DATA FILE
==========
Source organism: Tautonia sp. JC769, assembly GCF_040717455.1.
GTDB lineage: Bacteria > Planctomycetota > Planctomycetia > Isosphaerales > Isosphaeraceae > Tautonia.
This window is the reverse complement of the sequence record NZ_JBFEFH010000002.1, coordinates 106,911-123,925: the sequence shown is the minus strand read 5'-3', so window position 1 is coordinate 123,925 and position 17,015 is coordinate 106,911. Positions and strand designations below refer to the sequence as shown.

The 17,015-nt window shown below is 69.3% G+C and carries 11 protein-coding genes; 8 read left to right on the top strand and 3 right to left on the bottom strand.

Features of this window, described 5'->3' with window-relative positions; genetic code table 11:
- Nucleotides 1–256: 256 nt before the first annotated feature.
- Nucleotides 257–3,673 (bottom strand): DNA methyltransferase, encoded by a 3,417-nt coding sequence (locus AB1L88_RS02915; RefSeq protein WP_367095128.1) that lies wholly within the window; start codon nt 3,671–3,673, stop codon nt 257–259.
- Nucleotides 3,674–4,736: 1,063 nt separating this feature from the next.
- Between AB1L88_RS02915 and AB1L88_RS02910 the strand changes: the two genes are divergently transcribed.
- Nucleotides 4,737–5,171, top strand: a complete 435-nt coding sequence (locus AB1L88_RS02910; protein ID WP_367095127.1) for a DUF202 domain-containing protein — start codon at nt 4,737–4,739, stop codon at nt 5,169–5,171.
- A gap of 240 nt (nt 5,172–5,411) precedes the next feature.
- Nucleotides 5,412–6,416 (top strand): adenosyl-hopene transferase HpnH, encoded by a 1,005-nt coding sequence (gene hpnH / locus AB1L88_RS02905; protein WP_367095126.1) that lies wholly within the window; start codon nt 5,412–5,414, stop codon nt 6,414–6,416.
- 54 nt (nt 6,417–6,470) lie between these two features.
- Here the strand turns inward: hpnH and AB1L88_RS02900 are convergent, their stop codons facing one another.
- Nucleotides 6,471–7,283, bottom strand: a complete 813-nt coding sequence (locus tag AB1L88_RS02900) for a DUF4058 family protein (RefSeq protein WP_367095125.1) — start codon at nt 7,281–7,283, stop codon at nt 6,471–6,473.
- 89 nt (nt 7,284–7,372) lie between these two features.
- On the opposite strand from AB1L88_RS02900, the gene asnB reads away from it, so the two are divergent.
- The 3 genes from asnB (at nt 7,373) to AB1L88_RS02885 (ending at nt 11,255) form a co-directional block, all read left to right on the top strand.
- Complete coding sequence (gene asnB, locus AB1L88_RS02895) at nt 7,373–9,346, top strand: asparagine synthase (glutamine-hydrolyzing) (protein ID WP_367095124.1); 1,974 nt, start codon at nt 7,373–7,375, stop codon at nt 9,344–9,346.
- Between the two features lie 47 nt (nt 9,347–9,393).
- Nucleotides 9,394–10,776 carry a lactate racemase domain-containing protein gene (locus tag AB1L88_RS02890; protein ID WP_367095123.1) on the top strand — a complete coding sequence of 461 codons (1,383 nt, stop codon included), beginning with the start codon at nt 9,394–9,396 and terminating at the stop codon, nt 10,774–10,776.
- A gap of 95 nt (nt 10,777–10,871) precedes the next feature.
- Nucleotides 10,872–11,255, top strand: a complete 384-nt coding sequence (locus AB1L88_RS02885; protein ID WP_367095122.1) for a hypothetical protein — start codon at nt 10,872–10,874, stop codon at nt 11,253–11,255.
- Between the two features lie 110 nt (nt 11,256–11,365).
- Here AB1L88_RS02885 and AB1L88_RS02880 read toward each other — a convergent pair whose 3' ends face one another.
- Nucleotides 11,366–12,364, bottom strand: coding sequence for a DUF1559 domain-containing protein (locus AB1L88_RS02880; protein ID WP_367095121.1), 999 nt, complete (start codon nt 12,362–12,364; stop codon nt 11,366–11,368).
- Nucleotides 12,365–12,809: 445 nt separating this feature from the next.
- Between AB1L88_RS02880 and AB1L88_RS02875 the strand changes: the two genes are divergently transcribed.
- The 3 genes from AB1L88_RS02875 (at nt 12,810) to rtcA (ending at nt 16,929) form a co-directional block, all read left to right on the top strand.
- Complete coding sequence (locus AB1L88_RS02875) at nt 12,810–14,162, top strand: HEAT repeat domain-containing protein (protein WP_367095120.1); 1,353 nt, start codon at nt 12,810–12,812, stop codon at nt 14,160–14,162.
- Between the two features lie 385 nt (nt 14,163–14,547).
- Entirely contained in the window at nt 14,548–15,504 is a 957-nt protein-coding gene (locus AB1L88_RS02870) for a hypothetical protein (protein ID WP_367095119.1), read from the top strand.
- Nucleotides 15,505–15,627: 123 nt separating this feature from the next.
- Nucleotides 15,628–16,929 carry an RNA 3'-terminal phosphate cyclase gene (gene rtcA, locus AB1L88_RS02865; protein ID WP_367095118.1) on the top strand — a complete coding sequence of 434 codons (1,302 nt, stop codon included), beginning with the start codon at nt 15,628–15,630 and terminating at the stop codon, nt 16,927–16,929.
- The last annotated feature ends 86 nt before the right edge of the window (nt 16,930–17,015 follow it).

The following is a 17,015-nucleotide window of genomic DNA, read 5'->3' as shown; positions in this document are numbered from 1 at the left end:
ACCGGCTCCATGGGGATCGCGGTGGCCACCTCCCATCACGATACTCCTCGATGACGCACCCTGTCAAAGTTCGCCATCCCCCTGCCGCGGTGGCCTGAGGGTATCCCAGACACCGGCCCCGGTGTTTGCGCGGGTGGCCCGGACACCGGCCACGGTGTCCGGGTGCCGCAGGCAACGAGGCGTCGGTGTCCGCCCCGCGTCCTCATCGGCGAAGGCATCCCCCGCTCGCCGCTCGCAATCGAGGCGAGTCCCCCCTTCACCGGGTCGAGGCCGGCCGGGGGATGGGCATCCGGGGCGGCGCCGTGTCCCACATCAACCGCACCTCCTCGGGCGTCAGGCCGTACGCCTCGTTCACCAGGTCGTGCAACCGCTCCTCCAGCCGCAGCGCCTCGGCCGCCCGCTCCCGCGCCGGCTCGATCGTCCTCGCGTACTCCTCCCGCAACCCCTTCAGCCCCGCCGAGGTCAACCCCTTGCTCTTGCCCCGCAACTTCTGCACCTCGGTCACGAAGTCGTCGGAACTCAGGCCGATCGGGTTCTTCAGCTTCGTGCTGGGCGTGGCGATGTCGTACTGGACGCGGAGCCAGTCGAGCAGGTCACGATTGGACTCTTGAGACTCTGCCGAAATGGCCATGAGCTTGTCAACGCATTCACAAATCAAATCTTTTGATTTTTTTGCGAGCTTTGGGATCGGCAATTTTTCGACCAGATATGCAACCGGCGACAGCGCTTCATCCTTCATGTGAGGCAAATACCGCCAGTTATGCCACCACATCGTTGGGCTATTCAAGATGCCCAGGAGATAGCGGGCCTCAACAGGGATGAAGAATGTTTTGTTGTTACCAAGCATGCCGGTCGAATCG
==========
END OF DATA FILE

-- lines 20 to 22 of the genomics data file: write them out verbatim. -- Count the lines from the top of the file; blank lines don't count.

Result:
- Between the two features lie 47 nt (nt 9,347–9,393).
- Nucleotides 9,394–10,776 carry a lactate racemase domain-containing protein gene (locus tag AB1L88_RS02890; protein ID WP_367095123.1) on the top strand — a complete coding sequence of 461 codons (1,383 nt, stop codon included), beginning with the start codon at nt 9,394–9,396 and terminating at the stop codon, nt 10,774–10,776.
- A gap of 95 nt (nt 10,777–10,871) precedes the next feature.